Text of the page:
Jack, NYC, recovery

five years, come and gone

Today marks five years of sobriety. I can’t help thinking of Jack and wondering whether he’ll always be part of my getting-and-staying-sober story. In the grand scheme of things, he wasn’t around for that much of it.

We met when I had nine months. By two years, our romantic relationship was (at best) on hold. By 28 months, he was dead. More than two-thirds of the past five years have been spent either not knowing Jack or grieving him. This is a long time for someone who isn’t even alive anymore and hasn’t been for almost three years.

And yet.

I just can’t let go much more than I already have, at least not right now. There are so many ways in which the grief has eased. One small example: at a play last week, the audience was asked to write on 3×5 index cards something that causes pain. Some people wrote “breakups” or “getting shot.” Two years ago — possibly two months ago — I would have written “having the love of your life die suddenly.” But that night, the first thing that came to mind was “childbirth.” (Even though it’s been ten years since I’ve experienced that.) It wasn’t until later that it occurred to me that Jack might have been the answer not long ago. But he wasn’t. Maybe he isn’t anymore. All I know is that night, he wasn’t.

In any case, it’s been five years without a drink, and that’s something. I’ve been through a lot over those five years — not just with Jack but with chronic unemployment, medical issues, homelessness (which, technically continues), child custody struggles, and (not least) moving to NYC. They say in recovery that sometimes it’s not the big things that cause people to relapse but small things, like broken shoelaces. I’ve had my share of both tragedy and annoyances, and I’m still standing. That says something.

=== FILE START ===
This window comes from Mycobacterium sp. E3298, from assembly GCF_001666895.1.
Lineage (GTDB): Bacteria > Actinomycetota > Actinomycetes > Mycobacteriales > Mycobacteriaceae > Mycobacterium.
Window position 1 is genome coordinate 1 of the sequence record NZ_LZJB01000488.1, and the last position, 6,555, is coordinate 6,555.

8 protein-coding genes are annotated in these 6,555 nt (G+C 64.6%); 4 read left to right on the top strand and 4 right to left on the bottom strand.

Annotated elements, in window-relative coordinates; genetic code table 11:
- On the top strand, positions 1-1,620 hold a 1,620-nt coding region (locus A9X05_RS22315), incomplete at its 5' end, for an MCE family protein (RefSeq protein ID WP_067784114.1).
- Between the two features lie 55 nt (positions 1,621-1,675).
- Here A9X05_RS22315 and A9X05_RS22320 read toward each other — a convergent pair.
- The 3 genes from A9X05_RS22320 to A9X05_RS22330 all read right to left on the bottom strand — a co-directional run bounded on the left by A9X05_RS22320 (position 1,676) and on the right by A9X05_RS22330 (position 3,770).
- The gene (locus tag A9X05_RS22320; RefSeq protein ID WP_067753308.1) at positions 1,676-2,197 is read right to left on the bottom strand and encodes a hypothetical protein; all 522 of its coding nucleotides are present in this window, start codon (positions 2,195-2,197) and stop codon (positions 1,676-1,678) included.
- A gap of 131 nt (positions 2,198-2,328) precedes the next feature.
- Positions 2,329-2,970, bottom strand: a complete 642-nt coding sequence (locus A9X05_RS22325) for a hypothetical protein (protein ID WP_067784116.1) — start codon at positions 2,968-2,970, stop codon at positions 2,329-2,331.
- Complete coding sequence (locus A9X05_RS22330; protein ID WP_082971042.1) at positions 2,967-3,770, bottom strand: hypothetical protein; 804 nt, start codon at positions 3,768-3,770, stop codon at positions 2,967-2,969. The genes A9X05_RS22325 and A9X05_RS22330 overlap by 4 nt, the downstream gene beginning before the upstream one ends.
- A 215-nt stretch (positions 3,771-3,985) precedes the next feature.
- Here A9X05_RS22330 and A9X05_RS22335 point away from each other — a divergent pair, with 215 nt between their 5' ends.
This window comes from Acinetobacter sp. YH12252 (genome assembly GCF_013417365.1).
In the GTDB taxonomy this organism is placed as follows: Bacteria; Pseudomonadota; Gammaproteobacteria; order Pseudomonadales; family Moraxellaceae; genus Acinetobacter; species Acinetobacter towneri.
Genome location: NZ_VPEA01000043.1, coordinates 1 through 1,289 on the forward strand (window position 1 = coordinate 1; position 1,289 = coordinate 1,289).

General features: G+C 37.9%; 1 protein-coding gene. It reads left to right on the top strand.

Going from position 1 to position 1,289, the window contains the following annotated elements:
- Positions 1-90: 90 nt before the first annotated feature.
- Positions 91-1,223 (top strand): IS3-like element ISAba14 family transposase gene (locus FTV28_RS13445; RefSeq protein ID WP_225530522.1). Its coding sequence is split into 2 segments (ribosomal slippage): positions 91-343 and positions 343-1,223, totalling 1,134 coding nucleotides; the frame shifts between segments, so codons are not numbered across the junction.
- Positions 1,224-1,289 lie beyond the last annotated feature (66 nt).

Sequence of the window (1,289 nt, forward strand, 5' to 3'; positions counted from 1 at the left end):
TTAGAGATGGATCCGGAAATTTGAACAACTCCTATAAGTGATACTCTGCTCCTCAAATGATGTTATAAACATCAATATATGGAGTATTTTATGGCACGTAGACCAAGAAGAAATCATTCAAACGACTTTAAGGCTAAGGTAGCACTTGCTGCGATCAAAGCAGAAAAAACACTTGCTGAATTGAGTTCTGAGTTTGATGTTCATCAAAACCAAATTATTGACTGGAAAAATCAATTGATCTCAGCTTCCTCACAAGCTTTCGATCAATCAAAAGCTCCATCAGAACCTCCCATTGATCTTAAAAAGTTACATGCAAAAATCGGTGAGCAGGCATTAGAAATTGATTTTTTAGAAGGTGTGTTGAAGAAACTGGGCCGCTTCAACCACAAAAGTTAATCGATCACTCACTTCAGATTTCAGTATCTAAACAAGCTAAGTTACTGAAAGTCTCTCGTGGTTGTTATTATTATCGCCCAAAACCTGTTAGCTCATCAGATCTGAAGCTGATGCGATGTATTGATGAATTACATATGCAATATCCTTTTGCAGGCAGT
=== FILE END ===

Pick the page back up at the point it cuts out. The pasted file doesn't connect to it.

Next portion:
It also says, to me, that I have something Jack never experienced: a life in which I have a sober past, one in which I’ve known happiness and serenity despite the things going on around me. I’ve long since worked out any survivor’s guilt I have about Jack’s struggle with alcoholism and his subsequent death — but I do, every year on my anniversary, feel deep sadness that he wasn’t able to “get” what I’ve “gotten.” There are thousands of Jacks out there, most (if not all) of whom were loved and cared for by people who feel the same sadness I do. Perhaps some of them haven’t been able to look back at their loved ones with compassion, but I pray that they will someday. I know that the ability to feel compassion for even the most hopeless among us is something I learned from Jack’s death.

Tonight I’m meeting my friend Claire for coffee and going to a meeting. She and I moved to NYC at roughly the same time, but I’ve not been able to see her so far more than a couple of times. It will be good to spend the evening with someone I’ve known for more than just my 3-1/2 months here, someone who has seen me move from a woman in deep grief to the woman able to move halfway across the country on a wing and a prayer.

Things have changed a lot over the past five years. Not in the ways I wanted them to — I thought by now I’d have more material success, or at least I never imagined I’d be sleeping on a couch and four days away from not having anywhere to sleep other than a hostel — but definitely in ways that have made me a better person. I’m reminded of what Anne Lamott says in one of her books (quoting her friend): “Prayer isn’t asking for what you think you want but to be changed in ways you can’t even imagine.”


2 thoughts on “five years, come and gone”

  1. Nearly four years for me. In my story, a dream, intimacy, and hope all died. I killed a family of long relationships and hurt my sons deeply. I’m still not over it. But I’ve given myself permission to be ok and today, I can read your story, draw some strength, send you some strength and believe that we are ok. Thank you.


    1. You’re welcome.

      We *are* okay.

      A week after Jack died, I was in a meeting in which someone told me, ” It isn’t that you’re *going to be okay* — you *are* okay, this very minute.” And that stuck with me.

      As much as I am afraid of many things and aware how precarious of a situation I must look to be in from the outside (and, sometimes, from the inside), I rarely feel “not-okay.” And it’s because of being told that when I was, objectively, at the lowest point of my life.

      Relationship take time to heal. Trust is very difficult to rebuild. I imagine I’ll be trying to mend some relationships for the rest of my life, which is painful.

      In any case, thank you for the comment. It is much appreciated.


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